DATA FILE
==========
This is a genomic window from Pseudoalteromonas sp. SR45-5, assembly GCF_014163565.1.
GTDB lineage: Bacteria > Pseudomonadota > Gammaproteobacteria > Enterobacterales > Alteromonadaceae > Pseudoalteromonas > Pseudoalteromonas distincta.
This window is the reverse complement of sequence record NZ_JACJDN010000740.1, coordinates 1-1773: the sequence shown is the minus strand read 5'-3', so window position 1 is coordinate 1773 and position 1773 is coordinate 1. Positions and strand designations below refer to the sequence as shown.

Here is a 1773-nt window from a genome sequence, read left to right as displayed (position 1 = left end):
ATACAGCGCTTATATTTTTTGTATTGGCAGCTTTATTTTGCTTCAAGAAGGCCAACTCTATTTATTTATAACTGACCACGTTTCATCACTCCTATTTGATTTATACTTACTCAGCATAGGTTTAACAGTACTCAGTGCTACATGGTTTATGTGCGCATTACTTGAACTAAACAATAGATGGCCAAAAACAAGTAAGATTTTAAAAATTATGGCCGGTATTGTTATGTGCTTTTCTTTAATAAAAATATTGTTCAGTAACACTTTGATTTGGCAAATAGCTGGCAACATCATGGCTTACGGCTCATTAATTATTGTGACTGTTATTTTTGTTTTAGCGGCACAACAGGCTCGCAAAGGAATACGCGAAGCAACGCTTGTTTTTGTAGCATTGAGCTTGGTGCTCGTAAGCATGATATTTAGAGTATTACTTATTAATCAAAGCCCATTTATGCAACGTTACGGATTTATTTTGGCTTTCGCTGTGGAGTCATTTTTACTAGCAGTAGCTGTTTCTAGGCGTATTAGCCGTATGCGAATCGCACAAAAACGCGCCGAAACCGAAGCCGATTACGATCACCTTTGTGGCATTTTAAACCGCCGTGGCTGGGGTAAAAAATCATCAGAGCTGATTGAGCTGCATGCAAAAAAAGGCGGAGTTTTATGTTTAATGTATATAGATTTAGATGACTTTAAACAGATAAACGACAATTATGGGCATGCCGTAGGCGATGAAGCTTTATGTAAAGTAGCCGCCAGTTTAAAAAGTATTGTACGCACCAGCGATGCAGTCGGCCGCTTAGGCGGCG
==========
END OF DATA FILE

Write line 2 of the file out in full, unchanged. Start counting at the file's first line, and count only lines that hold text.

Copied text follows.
GTDB lineage: Bacteria > Pseudomonadota > Gammaproteobacteria > Enterobacterales > Alteromonadaceae > Pseudoalteromonas > Pseudoalteromonas distincta.